Exclusive: Six months after the closing of the Sun Microsystems acquisition, Oracle now is apparently close to launching FCOE connectivity provided by QLogic. Oracle hasn't made the IT infrastructure announcement yet, although QLogic is on the record about it.
Strange as it sounds, Oracle and FCOE-Fibre Channel
over Ethernet, the new wave of data center connectivity that most full-service
IT infrastructure providers are already on top of-haven't been mentioned in the
same sentence until now.
Why? Because Sun Microsystems was working on getting products to market using
FCOE when it got caught up in its 2009 acquisition-at
first by IBM,
which eventually passed on the deal, and then by Oracle,
which eventually closed
the transaction in January 2010.
Naturally, during those uncertain months customers were wary of buying Sun
products, so sales fell away to zero. Salespeople couldn't sell, internal
developers and marketing folks weren't sure how to best use their time, and
Sun's lame-duck management was stymied. An optimal business environment it
Thus, research and development of Sun's FCOE, along with many other products, came
to a grinding halt. But six months after the closing of the $7.4 billion
acquisition, Oracle now is apparently close to launching this new-generation
connectivity option provided by network adapter and storage controller maker
The company simply hasn't announced it yet, and an Oracle spokesperson was
unable to provide comment for eWEEK on July 23.
FCOE allows Fibre Channel-which is expensive, high-end networking-to use 10 Gigabit
Ethernet networks while preserving the Fibre Channel protocol, in which
numerous enterprises have invested billions of dollars over the last decade.
Oracle hasn't been shy about reminding people that as of this year it provides
data center stack,
plus all the middleware, management tools and
applications to go with it. It's called the Red Stack.
Of course, adding FCOE to its data center catalog requires that the entire
Oracle Red Stack be retooled to be able to use this fast, flexible option. And
because Oracle is late to this party, there's been pressure to get it done.
QLogic is in the center of all this change
Word about this leaked out during QLogic's earnings call July 22 and was first
blogged about by Wikibon
analyst Stuart Miniman
Angle's John Furrier.
But neither obtained comment or perspective from
QLogic, the supplier of Oracle's-as well as other systems makers'-server and
storage adapters that enable FCOE.
Oracle, like several other systems providers, brands its stack as its own and
doesn't broadcast what components it licenses to put inside its boxes. But since
the QLogic connection became public at the earnings call, the topic is now fair
"To date, Oracle has not announced any converged networking support for
any of its servers [or storage]," Steve Zivanic, QLogic senior director of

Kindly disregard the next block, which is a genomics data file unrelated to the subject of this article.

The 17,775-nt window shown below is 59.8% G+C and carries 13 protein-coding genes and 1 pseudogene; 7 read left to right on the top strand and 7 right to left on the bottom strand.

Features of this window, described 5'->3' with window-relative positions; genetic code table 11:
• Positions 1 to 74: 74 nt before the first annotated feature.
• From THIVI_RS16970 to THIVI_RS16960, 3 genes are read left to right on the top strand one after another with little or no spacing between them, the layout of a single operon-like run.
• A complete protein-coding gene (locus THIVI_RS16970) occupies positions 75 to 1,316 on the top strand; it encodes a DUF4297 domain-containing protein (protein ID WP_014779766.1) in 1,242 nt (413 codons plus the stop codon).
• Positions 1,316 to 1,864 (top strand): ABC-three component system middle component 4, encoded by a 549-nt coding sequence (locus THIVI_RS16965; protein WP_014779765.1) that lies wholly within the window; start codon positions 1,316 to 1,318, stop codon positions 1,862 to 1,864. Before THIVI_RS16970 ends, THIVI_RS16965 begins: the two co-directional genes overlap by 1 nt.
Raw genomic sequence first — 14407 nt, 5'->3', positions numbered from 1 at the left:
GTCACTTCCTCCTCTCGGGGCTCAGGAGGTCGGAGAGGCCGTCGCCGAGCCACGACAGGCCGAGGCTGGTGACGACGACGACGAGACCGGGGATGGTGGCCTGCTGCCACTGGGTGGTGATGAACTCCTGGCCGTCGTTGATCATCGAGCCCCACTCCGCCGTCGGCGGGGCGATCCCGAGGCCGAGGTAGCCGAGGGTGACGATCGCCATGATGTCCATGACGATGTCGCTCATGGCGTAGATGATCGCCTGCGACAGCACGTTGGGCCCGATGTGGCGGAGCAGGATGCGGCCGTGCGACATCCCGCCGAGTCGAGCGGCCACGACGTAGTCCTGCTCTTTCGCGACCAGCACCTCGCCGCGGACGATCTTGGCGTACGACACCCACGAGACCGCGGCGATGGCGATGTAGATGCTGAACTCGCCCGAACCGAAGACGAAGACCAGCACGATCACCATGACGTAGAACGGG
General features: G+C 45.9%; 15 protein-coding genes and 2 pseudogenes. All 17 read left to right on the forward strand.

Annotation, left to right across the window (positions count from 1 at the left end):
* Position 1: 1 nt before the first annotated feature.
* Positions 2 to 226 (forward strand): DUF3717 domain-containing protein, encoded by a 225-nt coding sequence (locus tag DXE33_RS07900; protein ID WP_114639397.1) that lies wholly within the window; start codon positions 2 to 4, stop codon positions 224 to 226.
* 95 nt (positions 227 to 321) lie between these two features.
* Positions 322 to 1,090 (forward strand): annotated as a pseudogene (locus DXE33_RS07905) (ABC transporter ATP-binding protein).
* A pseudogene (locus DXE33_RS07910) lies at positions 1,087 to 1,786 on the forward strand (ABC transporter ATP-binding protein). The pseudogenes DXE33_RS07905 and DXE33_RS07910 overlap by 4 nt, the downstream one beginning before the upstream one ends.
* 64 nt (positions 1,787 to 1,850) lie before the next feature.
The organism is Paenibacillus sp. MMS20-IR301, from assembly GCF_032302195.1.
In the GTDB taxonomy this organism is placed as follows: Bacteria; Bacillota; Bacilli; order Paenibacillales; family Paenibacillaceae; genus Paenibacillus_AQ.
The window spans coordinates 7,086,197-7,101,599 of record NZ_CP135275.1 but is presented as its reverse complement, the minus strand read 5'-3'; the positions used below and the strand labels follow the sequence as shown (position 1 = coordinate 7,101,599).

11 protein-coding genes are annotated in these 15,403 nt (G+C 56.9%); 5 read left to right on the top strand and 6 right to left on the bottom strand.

corporate communications, told eWEEK. "The news is that now they are
bringing network convergence to this stack. We're enabling them to have the
connectivity for these new virtual data centers."
Oracle markets its big Sun SPARC-processor-powered M series servers for large
data centers and the T series entry-level servers for midrange enterprises,
along with other x64 platforms.
"They're all going to be running the [QLogic] conversion network adapters that
are being used by NetApp, IBM Power systems and others," Zivanic said. "From
a big-picture standpoint, Oracle is building out its stack. They already own
the database, the applications, hardware, servers, storage-everything all-inclusive-and
now they're adapting this for a converged network-for the converged enterprise,
if you will."
And not a moment too soon, either. Hewlett-Packard, Cisco Systems and Dell, as
well as the aforementioned IBM and NetApp, already are offering converged-type
data center infrastructures.
Definitions are appropriate here. "Converged infrastructure" from a
communications standpoint refers to an infrastructure that supports the
delivery of voice, data and video over the same IP network.
From a data center standpoint, a "converged network infrastructure"
refers to two things: the consolidation of physical components of servers,
storage and networking into fewer and smaller boxes, and the ability to select from
various choices of networking that include Fibre Channel, FCOE, iSCSI and
Oracle Sun Storage 7000 gets Fibre Channel option
Another significant news item, Zivanic said, is that Oracle's front-line Sun
Storage 7000 System product line-formerly known as "Amber Road" back
in development at Sun-has never had the option of Fibre Channel connectivity.
Until now, that is.
"Now they're [Oracle] selling our 8G-bit Fibre Channel adapters to expand
the addressable market" for Storage 7000, Zivanic said.
The Sun Storage 7000 array, with its ultrafast Zettabyte File System and highly
regarded DTrace analytics, has been one of Sun's clear storage successes in the
last couple of years. Adding the Fibre Channel option will undoubtedly make it
attractive to a wider enterprise audience.